Each month, Abraham Riesman offers recommendations of comics media, including book-length graphic novels, comics-format nonfiction, ongoing series, and — occasionally — comics-related items in other media. With any luck, at least one of them will be a match for you.
Brazen: Rebel Ladies Who Rocked the World by Pénélope Bagieu (First Second)
Grade-schoolers are ravenous for sequential art, and librarians and teachers can hardly keep supply up to speed with the demand. Luckily, the industry has woken up to the importance of the youth market, and no publisher is better at servicing it than First Second. Now, the publisher is releasing Brazen, and it’s sure to be a hit among folks in elementary school. It’s a thick collection of nonfiction vignettes about female historical figures, and it’s a delight from start to finish. There are some familiar names here (Josephine Baker, Hedy Lamarr, Temple Grandin), but cartoonist Pénélope Bagieu deserves acclaim for focusing primarily on lesser-known individuals. They run the gamut of region and ethnicity, from Dominican anti-Trujillo rebels the Mirabal Sisters to Apache warrior-shaman Lozen, Chinese sovereign Wu Zetian to ancient Greek gynecologist Agnodice. The crisp, cartoony art is expressive and fun, and the short narratives will kick-start many a great presentation in social-studies class.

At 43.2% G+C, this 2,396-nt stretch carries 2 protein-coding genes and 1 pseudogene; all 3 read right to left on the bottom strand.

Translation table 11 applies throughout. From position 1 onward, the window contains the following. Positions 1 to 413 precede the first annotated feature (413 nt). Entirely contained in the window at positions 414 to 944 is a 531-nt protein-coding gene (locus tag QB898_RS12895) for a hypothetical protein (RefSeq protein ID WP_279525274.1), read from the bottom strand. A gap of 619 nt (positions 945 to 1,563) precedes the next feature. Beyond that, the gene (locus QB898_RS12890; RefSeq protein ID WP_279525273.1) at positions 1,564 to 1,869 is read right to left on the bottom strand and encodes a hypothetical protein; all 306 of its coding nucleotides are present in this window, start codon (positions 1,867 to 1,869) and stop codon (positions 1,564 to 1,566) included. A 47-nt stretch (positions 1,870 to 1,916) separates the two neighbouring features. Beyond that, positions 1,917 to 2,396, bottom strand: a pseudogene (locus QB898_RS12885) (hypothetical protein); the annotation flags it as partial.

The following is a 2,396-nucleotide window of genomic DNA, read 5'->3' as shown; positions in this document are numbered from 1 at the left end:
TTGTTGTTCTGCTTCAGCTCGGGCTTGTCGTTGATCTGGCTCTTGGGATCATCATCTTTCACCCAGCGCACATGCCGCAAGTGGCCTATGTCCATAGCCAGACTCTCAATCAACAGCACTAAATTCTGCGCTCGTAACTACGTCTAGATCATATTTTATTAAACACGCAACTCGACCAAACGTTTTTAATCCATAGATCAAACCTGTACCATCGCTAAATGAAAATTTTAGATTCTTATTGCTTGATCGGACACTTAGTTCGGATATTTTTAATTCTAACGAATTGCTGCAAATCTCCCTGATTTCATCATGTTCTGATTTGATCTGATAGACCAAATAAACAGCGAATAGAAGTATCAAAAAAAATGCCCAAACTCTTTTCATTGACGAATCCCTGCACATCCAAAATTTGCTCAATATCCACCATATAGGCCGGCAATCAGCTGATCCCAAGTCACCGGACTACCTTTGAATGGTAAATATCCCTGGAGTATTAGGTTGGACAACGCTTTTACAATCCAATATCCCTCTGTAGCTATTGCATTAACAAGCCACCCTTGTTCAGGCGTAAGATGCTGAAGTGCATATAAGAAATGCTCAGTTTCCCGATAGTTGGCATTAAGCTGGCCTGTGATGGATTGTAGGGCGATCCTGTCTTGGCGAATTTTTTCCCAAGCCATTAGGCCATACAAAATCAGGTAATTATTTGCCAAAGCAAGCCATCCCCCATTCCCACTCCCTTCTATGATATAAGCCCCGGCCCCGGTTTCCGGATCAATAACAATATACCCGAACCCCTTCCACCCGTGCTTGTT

Red Winter by Anneli Furmark (Drawn + Quarterly)
Last month marked the 170th anniversary of The Communist Manifesto, and what better way to celebrate that wacky tract than by reading a somber graphic novel about revolutionary reds in 1970s Sweden? Anneli Furmark is one of that nation’s finest cartoonists, and Drawn + Quarterly’s translation of Red Winter, her chronicle of love and politics, is a must-read. In captivatingly crude lines, rough-hewn backgrounds, and light that alternates between hearth-fire warmth and subzero chill, Furmark builds a small town that feels like you can reach into the page and grab ahold of it. Against that backdrop, she tells a tale about a small group of friends and comrades who are gradually ripped apart by infidelity and betrayal of the planned proletarian uprising. It all moves with a distinctly Scandinavian deliberateness, and the resulting narrative is at once a universal story of human foibles and a fascinatingly specific time capsule from an area rarely chronicled in sequential art.
Why Art? by Eleanor Davis (Fantagraphics)